4. If the Confirm password to continue page is displayed, enter your GitHub password, and then choose Sign in.

    5. On the Install AWS Connector for GitHub page, keep the defaults, and choose Install.

    6. On the Connect to GitHub page, the installation ID for your new installation appears in the GitHub Apps text input field.

      After the connection is created, in the CodeStar create project page, the message Ready to connect displays.


      You can view your connection under Settings in the Developer Tools console. For more information, see Getting started with connections.

                        Console screenshot showing the completed connection set up for a
                            GitHub repository.
    7. For Repository owner, choose the GitHub organization or your personal GitHub account.

    8. For Repository name, accept the default GitHub repository name, or enter a different one.

    9. Choose Public or Private.


      To use AWS Cloud9 as your development environment, you must choose Public.

    10. (Optional) For Repository description, enter a description for the GitHub repository.


    If you choose an Alexa Skill project template, you need to connect an Amazon developer account. For more information about working with Alexa Skill projects, see Tutorial: Create an Alexa Skill Project in AWS CodeStar.

  9. If your project is deployed to Amazon EC2 instances and you want to make changes, configure your Amazon EC2 instances in Amazon EC2 Configuration. For example, you can choose from available instance types for your project.


    Different Amazon EC2 instance types provide different levels of computing power and might have different associated costs. For more information, see Amazon EC2 Instance Types and Amazon EC2 Pricing.

    If you have more than one virtual private cloud (VPC) or multiple subnets created in Amazon Virtual Private Cloud, you can also choose the VPC and subnet to use. However, if you choose an Amazon EC2 instance type that is not supported on dedicated instances, you cannot choose a VPC whose instance tenancy is set to Dedicated.

    For more information, see What Is Amazon VPC? and Dedicated Instance Basics.

    In Key pair, choose the Amazon EC2 key pair you created in Step 4: Create an Amazon EC2 Key Pair for AWS CodeStar Projects. Select I acknowledge that I have access to the private key file.

  10. Choose Next.

  11. Review the resources and configuration details.

  12. Choose Next or Create project. (The displayed choice depends on your project template.)

    It might take a few minutes to create the project, including the repository.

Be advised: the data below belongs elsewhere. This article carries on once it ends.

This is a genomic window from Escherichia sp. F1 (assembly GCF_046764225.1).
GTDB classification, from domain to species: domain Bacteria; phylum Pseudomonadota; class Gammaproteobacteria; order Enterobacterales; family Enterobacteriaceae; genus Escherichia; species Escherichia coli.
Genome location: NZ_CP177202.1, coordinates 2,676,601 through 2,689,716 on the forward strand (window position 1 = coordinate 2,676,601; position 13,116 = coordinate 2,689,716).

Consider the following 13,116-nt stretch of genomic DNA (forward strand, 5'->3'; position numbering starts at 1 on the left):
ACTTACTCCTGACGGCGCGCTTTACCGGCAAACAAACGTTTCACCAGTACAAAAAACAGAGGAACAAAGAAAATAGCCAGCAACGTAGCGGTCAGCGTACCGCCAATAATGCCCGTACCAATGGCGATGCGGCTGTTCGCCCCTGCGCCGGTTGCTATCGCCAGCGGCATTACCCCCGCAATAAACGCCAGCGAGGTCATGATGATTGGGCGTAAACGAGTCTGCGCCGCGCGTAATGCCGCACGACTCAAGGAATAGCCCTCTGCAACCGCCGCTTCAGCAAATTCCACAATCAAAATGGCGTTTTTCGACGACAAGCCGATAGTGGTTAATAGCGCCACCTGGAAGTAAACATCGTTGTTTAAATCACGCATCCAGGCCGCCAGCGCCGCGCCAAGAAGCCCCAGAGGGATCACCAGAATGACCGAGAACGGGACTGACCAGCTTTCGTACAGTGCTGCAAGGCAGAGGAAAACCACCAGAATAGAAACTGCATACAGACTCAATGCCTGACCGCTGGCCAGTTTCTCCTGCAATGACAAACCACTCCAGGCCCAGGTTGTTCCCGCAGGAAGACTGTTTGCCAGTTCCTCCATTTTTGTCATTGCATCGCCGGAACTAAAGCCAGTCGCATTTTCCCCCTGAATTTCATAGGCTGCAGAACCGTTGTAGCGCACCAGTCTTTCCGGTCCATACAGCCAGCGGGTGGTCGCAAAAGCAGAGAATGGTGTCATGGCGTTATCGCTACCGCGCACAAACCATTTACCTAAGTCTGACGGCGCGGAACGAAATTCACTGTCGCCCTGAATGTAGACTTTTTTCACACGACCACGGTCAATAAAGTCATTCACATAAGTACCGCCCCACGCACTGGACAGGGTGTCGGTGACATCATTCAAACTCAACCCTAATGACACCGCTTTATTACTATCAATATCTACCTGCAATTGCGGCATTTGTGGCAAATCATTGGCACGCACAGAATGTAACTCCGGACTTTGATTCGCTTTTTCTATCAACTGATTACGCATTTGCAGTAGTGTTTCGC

13. After your project has a repository, you can use the Repository page to configure access to it. Use the links in Next steps to configure an IDE, set up issue tracking, or add team members to your project.

While your project is being created, you can add team members or configure access to your project repository from the command line or your favorite IDE.

Create a Project in AWS CodeStar (AWS CLI)

An AWS CodeStar project is a combination of source code and the resources created to deploy the code. The collection of resources that help you build, release, and deploy your code are called toolchain resources. At project creation, an AWS CloudFormation template provisions your toolchain resources in a continuous integration/continuous deployment (CI/CD) pipeline.

When you use the console to create a project, the toolchain template is created for you. When you use the AWS CLI to create a project, you create the toolchain template that creates your toolchain resources.

A complete toolchain requires the following recommended resources:

  1. A CodeCommit or GitHub repository that contains your source code.

  2. A CodePipeline pipeline that is configured to listen to changes to your repository.

    1. When you use CodeBuild to run unit or integration tests, we recommend that you add a build stage to your pipeline to create build artifacts.

    2. We recommend that you add a deployment stage to your pipeline that uses CodeDeploy or AWS CloudFormation to deploy your build artifact and source code to your runtime infrastructure.


      Because CodePipeline requires at least two stages in a pipeline, and the first stage must be the source stage, add a build or deploy stage as the second stage.

AWS CodeStar toolchains are defined as a CloudFormation template.

For a tutorial that walks through this task and sets up sample resources, see Tutorial: Create a Project in AWS CodeStar with the AWS CLI.